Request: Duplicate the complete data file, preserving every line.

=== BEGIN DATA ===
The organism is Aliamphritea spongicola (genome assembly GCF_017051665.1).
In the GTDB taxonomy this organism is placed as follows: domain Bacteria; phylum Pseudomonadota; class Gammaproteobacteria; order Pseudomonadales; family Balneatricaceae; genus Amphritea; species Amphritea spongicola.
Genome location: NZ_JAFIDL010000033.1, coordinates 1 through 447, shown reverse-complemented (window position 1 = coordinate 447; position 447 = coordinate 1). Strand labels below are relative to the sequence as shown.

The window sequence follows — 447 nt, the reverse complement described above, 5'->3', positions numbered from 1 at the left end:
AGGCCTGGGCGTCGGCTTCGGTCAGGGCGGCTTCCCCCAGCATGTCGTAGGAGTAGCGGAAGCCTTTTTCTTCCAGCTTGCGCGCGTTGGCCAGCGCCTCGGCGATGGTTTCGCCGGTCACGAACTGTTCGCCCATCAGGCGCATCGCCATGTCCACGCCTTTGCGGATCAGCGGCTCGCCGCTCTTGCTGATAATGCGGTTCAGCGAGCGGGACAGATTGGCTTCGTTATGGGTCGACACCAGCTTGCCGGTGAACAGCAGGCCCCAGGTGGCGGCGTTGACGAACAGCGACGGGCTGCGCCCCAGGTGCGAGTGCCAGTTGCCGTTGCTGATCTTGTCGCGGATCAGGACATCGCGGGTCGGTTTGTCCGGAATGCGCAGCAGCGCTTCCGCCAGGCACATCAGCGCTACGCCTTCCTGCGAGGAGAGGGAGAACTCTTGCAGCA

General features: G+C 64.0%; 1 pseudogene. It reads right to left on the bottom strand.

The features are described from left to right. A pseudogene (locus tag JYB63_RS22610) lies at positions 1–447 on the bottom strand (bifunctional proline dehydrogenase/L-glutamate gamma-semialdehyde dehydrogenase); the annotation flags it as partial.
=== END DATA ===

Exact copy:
The organism is Aliamphritea spongicola (genome assembly GCF_017051665.1).
In the GTDB taxonomy this organism is placed as follows: domain Bacteria; phylum Pseudomonadota; class Gammaproteobacteria; order Pseudomonadales; family Balneatricaceae; genus Amphritea; species Amphritea spongicola.
Genome location: NZ_JAFIDL010000033.1, coordinates 1 through 447, shown reverse-complemented (window position 1 = coordinate 447; position 447 = coordinate 1). Strand labels below are relative to the sequence as shown.

The window sequence follows — 447 nt, the reverse complement described above, 5'->3', positions numbered from 1 at the left end:
AGGCCTGGGCGTCGGCTTCGGTCAGGGCGGCTTCCCCCAGCATGTCGTAGGAGTAGCGGAAGCCTTTTTCTTCCAGCTTGCGCGCGTTGGCCAGCGCCTCGGCGATGGTTTCGCCGGTCACGAACTGTTCGCCCATCAGGCGCATCGCCATGTCCACGCCTTTGCGGATCAGCGGCTCGCCGCTCTTGCTGATAATGCGGTTCAGCGAGCGGGACAGATTGGCTTCGTTATGGGTCGACACCAGCTTGCCGGTGAACAGCAGGCCCCAGGTGGCGGCGTTGACGAACAGCGACGGGCTGCGCCCCAGGTGCGAGTGCCAGTTGCCGTTGCTGATCTTGTCGCGGATCAGGACATCGCGGGTCGGTTTGTCCGGAATGCGCAGCAGCGCTTCCGCCAGGCACATCAGCGCTACGCCTTCCTGCGAGGAGAGGGAGAACTCTTGCAGCA

General features: G+C 64.0%; 1 pseudogene. It reads right to left on the bottom strand.

The features are described from left to right. A pseudogene (locus tag JYB63_RS22610) lies at positions 1–447 on the bottom strand (bifunctional proline dehydrogenase/L-glutamate gamma-semialdehyde dehydrogenase); the annotation flags it as partial.